Critical Approaches to Comics is going to be an important book in terms of defining and organizing this field, which has been surprisingly late to coalesce, given the centrality of comics as a medium to any discussion of popular culture in the 20th and 21st century. As such, my introduction was intended as a reflection on what lessons comics studies might take from other closely related fields such as film, television, and game studies, and an outline of other potential moments when some form of comic studies might have emerged. Specifically, I suggest what the study of comics would have looked like if this collection had been pulled together in response to the writings of Gilbert Seldes in the early 20th century, Frederic Wertham at mid-century, or more recently, Scott McCloud and Art Spigelman, each of whom would have different thoughts about what texts should be studied and why, about who should be included in the conversation and what languages we should be using, and about the core issues which comic studies would most urgently address.
I’ve used the event of this book’s release to collect thoughts from the editors and some of the contributors on some core issues surrounding the current state and future directions of the academic study of comics.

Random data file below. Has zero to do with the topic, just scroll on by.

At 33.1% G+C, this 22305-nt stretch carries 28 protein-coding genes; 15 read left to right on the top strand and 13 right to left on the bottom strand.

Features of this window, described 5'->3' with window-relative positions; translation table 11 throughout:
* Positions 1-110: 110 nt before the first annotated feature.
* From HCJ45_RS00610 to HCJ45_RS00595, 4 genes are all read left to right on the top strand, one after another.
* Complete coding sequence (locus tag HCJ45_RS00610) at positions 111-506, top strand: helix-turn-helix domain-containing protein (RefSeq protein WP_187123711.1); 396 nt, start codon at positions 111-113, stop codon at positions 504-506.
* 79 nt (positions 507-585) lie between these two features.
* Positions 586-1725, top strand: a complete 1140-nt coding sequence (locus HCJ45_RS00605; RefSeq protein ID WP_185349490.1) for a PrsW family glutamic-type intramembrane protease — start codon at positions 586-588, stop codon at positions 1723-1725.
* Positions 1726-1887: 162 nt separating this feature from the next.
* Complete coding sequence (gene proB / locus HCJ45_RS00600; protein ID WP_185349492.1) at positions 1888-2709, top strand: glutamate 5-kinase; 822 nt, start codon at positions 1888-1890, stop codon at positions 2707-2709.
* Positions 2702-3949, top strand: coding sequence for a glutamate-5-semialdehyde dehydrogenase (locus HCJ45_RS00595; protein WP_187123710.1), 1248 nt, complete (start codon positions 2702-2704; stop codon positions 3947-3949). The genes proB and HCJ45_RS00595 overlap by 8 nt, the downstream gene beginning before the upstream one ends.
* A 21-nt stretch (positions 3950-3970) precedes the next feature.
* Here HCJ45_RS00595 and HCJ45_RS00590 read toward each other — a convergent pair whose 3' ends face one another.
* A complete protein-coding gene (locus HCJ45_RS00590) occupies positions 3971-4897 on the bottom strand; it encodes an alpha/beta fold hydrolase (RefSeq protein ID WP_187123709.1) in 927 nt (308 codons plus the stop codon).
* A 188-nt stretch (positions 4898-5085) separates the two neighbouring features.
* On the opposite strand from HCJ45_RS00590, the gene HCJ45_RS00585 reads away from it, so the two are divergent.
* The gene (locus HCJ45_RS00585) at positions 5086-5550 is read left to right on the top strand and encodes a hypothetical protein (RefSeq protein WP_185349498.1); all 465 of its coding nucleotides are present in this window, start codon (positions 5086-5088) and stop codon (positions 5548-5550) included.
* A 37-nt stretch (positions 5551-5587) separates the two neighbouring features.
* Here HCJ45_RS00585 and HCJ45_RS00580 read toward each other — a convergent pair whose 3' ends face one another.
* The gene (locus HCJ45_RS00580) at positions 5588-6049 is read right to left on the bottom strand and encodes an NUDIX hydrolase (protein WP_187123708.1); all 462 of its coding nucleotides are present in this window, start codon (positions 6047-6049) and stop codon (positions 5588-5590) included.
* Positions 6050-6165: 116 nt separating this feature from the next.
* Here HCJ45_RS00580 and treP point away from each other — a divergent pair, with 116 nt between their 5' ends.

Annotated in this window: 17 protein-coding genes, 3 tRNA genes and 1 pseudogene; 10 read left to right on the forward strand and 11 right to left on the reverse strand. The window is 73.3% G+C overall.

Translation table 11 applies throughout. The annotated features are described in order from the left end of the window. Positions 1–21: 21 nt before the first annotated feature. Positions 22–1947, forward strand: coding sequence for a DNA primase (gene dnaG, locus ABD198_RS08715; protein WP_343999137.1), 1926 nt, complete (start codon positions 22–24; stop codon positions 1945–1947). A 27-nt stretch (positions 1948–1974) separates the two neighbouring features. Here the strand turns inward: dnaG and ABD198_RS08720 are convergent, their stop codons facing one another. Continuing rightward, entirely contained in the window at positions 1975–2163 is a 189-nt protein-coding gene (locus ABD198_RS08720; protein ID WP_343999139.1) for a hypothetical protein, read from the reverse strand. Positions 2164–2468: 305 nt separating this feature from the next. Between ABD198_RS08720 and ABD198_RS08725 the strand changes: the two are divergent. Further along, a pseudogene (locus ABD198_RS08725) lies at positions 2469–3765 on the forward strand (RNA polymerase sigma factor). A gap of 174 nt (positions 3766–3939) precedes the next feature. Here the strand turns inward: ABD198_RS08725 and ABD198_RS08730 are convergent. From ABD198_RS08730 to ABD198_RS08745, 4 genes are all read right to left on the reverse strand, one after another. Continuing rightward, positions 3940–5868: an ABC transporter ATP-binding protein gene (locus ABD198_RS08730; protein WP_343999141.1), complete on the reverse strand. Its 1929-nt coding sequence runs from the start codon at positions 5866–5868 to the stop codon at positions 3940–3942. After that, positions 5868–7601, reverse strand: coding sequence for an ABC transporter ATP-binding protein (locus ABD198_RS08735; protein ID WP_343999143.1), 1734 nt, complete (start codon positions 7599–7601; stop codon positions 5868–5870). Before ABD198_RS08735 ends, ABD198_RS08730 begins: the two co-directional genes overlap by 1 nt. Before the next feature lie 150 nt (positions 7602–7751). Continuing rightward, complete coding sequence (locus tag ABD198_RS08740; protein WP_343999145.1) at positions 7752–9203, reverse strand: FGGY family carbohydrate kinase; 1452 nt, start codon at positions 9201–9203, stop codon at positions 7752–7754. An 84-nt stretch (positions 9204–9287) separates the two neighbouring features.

The publication of a methods case book represents a key step in the institutionalization of Comics Studies as an academic field. As I suggest in my introduction, I experience this process with some ambivalence having gone through the establishment of other academic fields studying popular culture, including television or game studies. How do you characterize the current state of comics studies? Should it remain a multidisciplinary field of investigation or should it take on the properties of a discipline?
Matthew J. Smith: Given the increasing numbers of books, academic conferences, and college-level courses focused on the study of comics, I think Comics Studies is already coalescing. However, I do not think our aim is to build another silo on our college campuses but to preserve the open commons we seem to be interacting with one another in. Right now the field’s greatest strength–and the one we celebrate in Critical Approaches–is its multi-disciplinarity. Moving forward from this point in history should involve how to capitalize on that and still forge a more coherent identity that universities can acknowledge and appreciate.